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How to make a family-based child maintenance arrangement

This advice applies to England

If you separate, you are both still responsible for the financial costs of bringing up any children.

If it’s possible, you can make these arrangements yourselves to support the children financially. These are called voluntary maintenance agreements or family-based child maintenance arrangements.

This page tells you what a family-based child maintenance arrangement is and how to make one. It also tells you where to go for help to make a family-based arrangement.

Advantages of a family-based child maintenance arrangement

A family-based child maintenance arrangement costs nothing to set up. It can be simple and quick to arrange because you don't have to deal with any official rules or authorities. It means you can agree:

  • between yourselves how much maintenance should be paid
  • how and when payments should be made
  • to change arrangements if circumstances change
  • to pay for items instead of money. For example, you could buy a new school uniform instead of making one of your regular payments.

Disadvantages of a family-based child maintenance agreement

Family-based child maintenance agreements are not legally binding or enforceable. This means that a parent who stops paying can’t be forced to do so.

It may be difficult to come to an agreement about child maintenance. For example, you may have left a violent relationship where it would be unsafe for you to be in contact with your ex-partner. Or you may have different ideas about how much would be a reasonable amount of child maintenance.

You may therefore need to get help to draw up a family-based maintenance agreement. The Child Maintenance Options website gives more advice about how to do this.

What to include in a family-based child maintenance arrangement

You’ll need to cover the following points:

  • how much maintenance should be paid
  • how often payments should be made
  • how and when the payments will be made
  • a review date to talk about the arrangement and make any changes if it isn’t working.

The Child Maintenance Options website gives more advice about what you should include in a family-based arrangement.

Working out how much child maintenance should be paid

The amount of child maintenance is usually based on the income of the parent who doesn’t have the main day-to-day care of the child.  You should only agree what is affordable and realistic.

You can use the Child Maintenance Options online calculator to get an idea of how much you might pay or get if the Child Maintenance Service (CMS) has arranged child maintenance for you.

This figure can be a starting point to discuss how much child maintenance to agree on.

Change of circumstances

If you have a family-based child maintenance arrangement, you don’t have to report any changes in your circumstances to the other parent.  However, it’s a good idea to include a review date so that you can reconsider the agreement and change it if necessary.

If you’re paying maintenance and your circumstances change before the review date, you may need to try and re-negotiate your arrangement. For example, if you lose your job, or if you have a baby with a new partner, you may no longer be able to afford the maintenance you were paying before.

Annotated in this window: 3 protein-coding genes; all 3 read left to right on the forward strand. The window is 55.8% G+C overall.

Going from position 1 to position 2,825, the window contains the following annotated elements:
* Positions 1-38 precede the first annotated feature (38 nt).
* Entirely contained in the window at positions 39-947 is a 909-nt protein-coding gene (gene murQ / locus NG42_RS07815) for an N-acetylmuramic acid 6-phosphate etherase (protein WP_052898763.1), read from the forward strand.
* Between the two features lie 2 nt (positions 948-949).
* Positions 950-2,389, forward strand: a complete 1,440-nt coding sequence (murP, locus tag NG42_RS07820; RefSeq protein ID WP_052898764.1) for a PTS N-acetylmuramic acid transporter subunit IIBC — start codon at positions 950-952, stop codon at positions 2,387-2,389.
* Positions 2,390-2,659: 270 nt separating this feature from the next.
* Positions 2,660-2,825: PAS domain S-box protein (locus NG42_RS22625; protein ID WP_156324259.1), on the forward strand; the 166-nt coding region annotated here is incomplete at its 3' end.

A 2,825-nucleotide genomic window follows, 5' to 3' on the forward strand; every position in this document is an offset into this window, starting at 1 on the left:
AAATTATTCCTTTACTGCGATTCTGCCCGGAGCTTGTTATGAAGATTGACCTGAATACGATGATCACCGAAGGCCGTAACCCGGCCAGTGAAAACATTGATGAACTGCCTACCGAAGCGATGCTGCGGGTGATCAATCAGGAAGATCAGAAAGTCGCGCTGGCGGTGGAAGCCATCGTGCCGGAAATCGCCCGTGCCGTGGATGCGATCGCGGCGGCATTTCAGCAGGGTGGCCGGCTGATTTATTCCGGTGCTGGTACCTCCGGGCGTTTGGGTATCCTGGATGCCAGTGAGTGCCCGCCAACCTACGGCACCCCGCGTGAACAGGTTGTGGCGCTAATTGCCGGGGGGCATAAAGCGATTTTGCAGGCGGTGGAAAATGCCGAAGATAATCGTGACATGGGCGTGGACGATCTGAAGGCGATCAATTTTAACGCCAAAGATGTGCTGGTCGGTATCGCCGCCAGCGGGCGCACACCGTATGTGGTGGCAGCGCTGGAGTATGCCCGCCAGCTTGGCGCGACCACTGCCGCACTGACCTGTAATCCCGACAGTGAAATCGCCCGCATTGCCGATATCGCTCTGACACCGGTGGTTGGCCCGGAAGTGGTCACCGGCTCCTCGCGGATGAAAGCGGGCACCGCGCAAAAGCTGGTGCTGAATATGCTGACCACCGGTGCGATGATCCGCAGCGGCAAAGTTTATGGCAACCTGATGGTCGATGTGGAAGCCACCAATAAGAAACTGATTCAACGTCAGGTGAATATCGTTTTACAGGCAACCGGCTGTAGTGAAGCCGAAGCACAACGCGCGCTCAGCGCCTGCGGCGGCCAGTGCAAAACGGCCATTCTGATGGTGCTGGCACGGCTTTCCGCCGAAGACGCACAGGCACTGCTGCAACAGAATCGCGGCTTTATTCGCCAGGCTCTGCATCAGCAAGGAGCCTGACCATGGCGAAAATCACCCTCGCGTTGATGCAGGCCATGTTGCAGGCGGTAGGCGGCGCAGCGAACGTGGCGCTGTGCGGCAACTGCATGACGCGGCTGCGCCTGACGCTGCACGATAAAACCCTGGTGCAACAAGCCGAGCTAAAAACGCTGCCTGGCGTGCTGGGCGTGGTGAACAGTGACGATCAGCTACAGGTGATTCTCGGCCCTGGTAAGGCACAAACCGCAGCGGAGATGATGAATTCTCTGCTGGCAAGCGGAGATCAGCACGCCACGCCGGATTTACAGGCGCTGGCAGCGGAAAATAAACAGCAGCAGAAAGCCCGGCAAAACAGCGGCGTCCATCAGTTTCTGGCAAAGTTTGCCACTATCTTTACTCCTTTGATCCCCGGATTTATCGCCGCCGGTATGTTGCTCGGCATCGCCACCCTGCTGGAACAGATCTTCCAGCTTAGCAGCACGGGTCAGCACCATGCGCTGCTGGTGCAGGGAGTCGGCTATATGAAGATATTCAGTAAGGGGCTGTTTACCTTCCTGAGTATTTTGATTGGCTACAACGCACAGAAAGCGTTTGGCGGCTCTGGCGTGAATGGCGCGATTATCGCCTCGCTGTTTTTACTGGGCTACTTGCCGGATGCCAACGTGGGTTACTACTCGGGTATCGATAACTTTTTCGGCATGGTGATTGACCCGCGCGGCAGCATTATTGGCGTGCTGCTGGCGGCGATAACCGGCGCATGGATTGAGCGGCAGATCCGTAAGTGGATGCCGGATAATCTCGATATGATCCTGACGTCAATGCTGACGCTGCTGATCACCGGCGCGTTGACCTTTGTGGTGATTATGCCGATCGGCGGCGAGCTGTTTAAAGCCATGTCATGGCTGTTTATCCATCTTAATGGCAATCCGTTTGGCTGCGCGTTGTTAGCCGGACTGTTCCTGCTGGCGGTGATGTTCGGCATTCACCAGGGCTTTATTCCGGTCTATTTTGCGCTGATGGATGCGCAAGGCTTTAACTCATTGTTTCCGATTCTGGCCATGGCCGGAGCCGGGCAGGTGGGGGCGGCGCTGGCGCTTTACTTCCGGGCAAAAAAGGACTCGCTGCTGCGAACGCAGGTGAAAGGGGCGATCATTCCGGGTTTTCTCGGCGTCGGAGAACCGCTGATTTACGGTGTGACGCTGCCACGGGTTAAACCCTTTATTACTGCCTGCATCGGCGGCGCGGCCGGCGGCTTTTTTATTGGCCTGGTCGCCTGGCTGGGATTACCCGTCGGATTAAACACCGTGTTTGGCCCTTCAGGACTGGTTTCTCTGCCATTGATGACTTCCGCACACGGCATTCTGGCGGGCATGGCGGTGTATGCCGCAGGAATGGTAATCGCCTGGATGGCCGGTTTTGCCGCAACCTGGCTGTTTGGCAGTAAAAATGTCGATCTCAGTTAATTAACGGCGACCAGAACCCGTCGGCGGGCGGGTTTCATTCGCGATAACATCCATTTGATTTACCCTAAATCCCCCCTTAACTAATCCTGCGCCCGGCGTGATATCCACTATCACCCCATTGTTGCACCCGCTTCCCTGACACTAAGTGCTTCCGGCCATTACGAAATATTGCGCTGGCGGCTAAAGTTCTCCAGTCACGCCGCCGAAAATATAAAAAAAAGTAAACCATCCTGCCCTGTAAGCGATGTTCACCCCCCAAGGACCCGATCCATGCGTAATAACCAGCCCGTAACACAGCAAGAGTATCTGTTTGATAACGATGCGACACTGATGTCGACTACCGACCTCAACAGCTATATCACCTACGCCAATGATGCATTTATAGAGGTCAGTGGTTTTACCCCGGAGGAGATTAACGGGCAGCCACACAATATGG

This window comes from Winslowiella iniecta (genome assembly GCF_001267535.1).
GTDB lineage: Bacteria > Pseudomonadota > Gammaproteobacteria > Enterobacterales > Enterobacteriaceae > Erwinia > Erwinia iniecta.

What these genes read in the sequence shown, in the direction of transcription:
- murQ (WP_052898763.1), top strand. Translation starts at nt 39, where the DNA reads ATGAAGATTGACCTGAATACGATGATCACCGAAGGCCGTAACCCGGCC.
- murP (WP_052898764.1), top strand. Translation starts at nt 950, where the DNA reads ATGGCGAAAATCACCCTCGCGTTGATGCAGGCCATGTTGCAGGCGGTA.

You can use the online calculator on the Child Maintenance Options website to work out how much the new figure would be if the CMS has arranged child maintenance for you.

Making a family-based arrangement legally binding

If you both agree, you could apply to a court to turn a family-based agreement into a legally-binding Consent Order.

You can only apply for a Consent Order if there isn’t a maintenance agreement arranged by the CMS already in place.

If you’ve set up a Consent Order, and it doesn’t work, you can still apply to the CMS to arrange maintenance but only after the order has been in place for at least 12 months. This is called the 12-month rule. Or you could go back to court to get the Consent Order enforced.

Help to draw up a family-based child maintenance agreement

Child Maintenance Options

Child Maintenance Options is a free, impartial and confidential service provided by the Department for Work and Pensions. As well as advice on how to draw up a family-based maintenance agreement, they offer:

  • an online maintenance calculator
  • a blank agreement form you can use to draw up your own arrangement.

You may want to take legal advice before agreeing a family-based child maintenance agreement. Legal aid may be available for initial advice but it won’t cover detailed advice and it won’t cover the cost of drawing up the agreement.

Legal aid is only available in limited circumstances.

Financial advice

You may want financial advice before agreeing a family-based agreement. For example, this could help you understand your ex-partner’s financial situation better and help you to negotiate a more realistic family-based maintenance agreement.  You won’t get financial help to pay for a financial adviser.

Mediation

If you’re finding it difficult to come to an agreement about maintenance, you could get the help of a family mediator. To use this service, you both have to be willing to go along. Any decisions you make there won’t be legally binding, unless you get the agreement drawn up in court.

In some cases, you may get financial help with the costs of a mediator.

If your family-based arrangement breaks down

If your family-based arrangement breaks down, you could ask a family mediator to try and help you resolve any problems.

As a last resort, you can use a statutory scheme to arrange child maintenance.

Next steps

Other useful information

To find local family mediators, go to:

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